In a classroom full of people, just one reportedly attempted to come to the helpless student’s defense.  That one is said to have been another female, (societally labeled) Black student.  I am not surprised by this.  Consciously or subconsciously, she identified with the victim.  Now I ask you, “Why are we, humans, failing to identify with each other?”  Generation after generation, beliefs go unchallenged which keep people divided.  At the end of life, how silly these things must seem when real matters find priority.

As I sit here, I wonder if I am the only one asking myself, “What kind of culture are we living in where people are conditioned to just sit and watch atrocities occur without so much as a consideration?”  Have we become desensitized as a people, of people?  Then, I think of history.  We can send people to the moon, but seem to struggle with tolerating respecting accepting loving one another.  Millions of people attend faith-based services weekly where love is the taught foundation, yet their acts of love are…….well, where are they?  I want to hear more of those stories.  I want to smile while watching the ripple effects of small acts of kindness.  Am I alone?

Several times, I have watched the video of this excessive force against this young, female student who happens to be (societally labeled) Black.  With each viewing, thoughts surface about the ill-treatment of people based on race, on gender, on ageism, on power, or the lack thereof…..  These thoughts surface, but the perpetuated silence on these topics will hold their posts in keeping The Land of the Free, The Home of the Brave paradoxical.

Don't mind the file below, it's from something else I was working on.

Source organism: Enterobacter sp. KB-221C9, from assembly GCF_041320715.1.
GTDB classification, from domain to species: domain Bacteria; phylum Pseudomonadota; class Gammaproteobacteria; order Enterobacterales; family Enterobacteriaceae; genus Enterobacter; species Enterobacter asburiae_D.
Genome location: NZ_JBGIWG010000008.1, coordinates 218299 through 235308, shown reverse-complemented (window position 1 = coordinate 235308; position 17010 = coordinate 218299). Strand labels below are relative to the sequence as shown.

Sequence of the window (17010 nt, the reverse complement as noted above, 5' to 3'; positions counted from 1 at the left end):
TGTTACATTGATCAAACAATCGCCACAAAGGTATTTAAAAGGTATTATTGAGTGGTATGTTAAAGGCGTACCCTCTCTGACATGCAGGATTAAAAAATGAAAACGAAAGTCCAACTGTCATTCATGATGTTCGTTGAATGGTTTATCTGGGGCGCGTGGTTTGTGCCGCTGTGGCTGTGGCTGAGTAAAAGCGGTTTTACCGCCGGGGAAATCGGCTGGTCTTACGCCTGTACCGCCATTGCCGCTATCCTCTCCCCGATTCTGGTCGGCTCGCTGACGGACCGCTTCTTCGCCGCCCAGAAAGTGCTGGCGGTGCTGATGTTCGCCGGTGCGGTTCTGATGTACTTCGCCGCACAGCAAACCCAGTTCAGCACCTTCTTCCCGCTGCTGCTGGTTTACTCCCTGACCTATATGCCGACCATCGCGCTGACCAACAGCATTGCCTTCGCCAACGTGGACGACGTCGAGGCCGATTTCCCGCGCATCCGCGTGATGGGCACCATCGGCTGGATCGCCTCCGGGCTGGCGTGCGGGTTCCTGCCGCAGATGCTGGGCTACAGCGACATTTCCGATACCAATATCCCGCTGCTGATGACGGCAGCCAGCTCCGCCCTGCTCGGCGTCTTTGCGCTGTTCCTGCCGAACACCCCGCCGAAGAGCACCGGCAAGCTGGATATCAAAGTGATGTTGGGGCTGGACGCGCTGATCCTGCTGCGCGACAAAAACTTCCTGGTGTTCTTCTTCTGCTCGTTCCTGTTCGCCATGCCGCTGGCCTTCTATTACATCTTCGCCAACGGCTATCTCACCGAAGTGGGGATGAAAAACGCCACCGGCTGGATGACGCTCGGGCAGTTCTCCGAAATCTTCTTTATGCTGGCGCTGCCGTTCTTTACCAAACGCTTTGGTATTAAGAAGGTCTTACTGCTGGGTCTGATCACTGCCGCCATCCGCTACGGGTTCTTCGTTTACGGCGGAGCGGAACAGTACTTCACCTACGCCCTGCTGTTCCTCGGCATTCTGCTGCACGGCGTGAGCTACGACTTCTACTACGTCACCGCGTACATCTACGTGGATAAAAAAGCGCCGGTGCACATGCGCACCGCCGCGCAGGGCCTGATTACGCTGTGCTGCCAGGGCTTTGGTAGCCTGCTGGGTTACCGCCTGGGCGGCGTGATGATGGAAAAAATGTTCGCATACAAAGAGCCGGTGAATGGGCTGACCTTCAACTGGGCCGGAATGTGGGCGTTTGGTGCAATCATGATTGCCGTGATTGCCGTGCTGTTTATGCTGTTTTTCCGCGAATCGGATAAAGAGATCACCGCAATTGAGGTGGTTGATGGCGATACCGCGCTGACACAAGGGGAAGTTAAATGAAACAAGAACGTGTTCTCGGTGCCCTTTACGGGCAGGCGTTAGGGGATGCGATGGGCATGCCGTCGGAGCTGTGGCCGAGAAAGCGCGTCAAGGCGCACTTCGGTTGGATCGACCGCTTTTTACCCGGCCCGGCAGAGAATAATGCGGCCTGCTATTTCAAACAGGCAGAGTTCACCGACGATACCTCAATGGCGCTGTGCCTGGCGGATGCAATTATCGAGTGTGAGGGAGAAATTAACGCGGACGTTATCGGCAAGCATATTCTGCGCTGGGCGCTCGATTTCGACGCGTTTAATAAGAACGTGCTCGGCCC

3.26.15 Instant hand on neck - Copy

SPEAK Your Successes

I read something so troubling yesterday that it pained my soul.  Why?  Well, it was a description of a community by a writer who does not know that community, to an audience (who I would like to think is) genuinely curious.  The article I read was one of two things, truth or blatantly offensive.  Either way, the commentary is sad, but it sells.

Unsettled, I actively pulled up the perimeter of the community of focus.  I did so to compare, in fact, the picture painted  in the article with the one in my head.  Maybe I was being too optimistic in thought?  It is possible.

Actual people and families living within this targeted area flooded my thoughts.  I began to identify (by name) residents within these boundaries who, contrarily to the writer’s depiction:

  • live with their spouses,
  • parents who take care of their children,
  • are educated and believe in the value of education,
  • work and work hard,
  • are faith-filled and faithful,
  • are respectful and respected,
  • actively strive for success,
  • are not criminals,
  • are not receiving any form of “free” governmental assistance,
  • and so and so forth.